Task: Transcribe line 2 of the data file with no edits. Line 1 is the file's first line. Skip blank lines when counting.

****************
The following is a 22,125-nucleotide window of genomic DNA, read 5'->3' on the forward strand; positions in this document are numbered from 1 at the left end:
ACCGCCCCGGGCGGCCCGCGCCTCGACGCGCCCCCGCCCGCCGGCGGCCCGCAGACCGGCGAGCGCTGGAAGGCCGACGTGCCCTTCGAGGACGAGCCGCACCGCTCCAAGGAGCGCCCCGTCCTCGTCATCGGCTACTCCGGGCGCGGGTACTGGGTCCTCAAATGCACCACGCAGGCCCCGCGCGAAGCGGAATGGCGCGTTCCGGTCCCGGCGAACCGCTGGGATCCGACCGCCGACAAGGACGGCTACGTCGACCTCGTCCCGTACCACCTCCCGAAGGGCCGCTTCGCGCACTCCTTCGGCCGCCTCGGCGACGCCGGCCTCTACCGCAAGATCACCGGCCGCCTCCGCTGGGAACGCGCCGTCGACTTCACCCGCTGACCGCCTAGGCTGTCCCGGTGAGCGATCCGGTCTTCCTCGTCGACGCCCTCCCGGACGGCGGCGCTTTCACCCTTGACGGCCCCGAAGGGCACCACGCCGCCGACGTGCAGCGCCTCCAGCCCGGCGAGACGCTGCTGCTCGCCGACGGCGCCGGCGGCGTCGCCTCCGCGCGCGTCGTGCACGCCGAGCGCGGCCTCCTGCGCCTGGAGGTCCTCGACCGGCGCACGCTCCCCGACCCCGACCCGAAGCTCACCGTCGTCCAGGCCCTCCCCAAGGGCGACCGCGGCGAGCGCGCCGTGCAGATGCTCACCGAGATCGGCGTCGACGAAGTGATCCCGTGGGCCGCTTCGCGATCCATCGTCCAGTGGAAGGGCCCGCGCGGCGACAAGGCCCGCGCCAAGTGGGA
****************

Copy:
ACCGCCCCGGGCGGCCCGCGCCTCGACGCGCCCCCGCCCGCCGGCGGCCCGCAGACCGGCGAGCGCTGGAAGGCCGACGTGCCCTTCGAGGACGAGCCGCACCGCTCCAAGGAGCGCCCCGTCCTCGTCATCGGCTACTCCGGGCGCGGGTACTGGGTCCTCAAATGCACCACGCAGGCCCCGCGCGAAGCGGAATGGCGCGTTCCGGTCCCGGCGAACCGCTGGGATCCGACCGCCGACAAGGACGGCTACGTCGACCTCGTCCCGTACCACCTCCCGAAGGGCCGCTTCGCGCACTCCTTCGGCCGCCTCGGCGACGCCGGCCTCTACCGCAAGATCACCGGCCGCCTCCGCTGGGAACGCGCCGTCGACTTCACCCGCTGACCGCCTAGGCTGTCCCGGTGAGCGATCCGGTCTTCCTCGTCGACGCCCTCCCGGACGGCGGCGCTTTCACCCTTGACGGCCCCGAAGGGCACCACGCCGCCGACGTGCAGCGCCTCCAGCCCGGCGAGACGCTGCTGCTCGCCGACGGCGCCGGCGGCGTCGCCTCCGCGCGCGTCGTGCACGCCGAGCGCGGCCTCCTGCGCCTGGAGGTCCTCGACCGGCGCACGCTCCCCGACCCCGACCCGAAGCTCACCGTCGTCCAGGCCCTCCCCAAGGGCGACCGCGGCGAGCGCGCCGTGCAGATGCTCACCGAGATCGGCGTCGACGAAGTGATCCCGTGGGCCGCTTCGCGATCCATCGTCCAGTGGAAGGGCCCGCGCGGCGACAAGGCCCGCGCCAAGTGGGA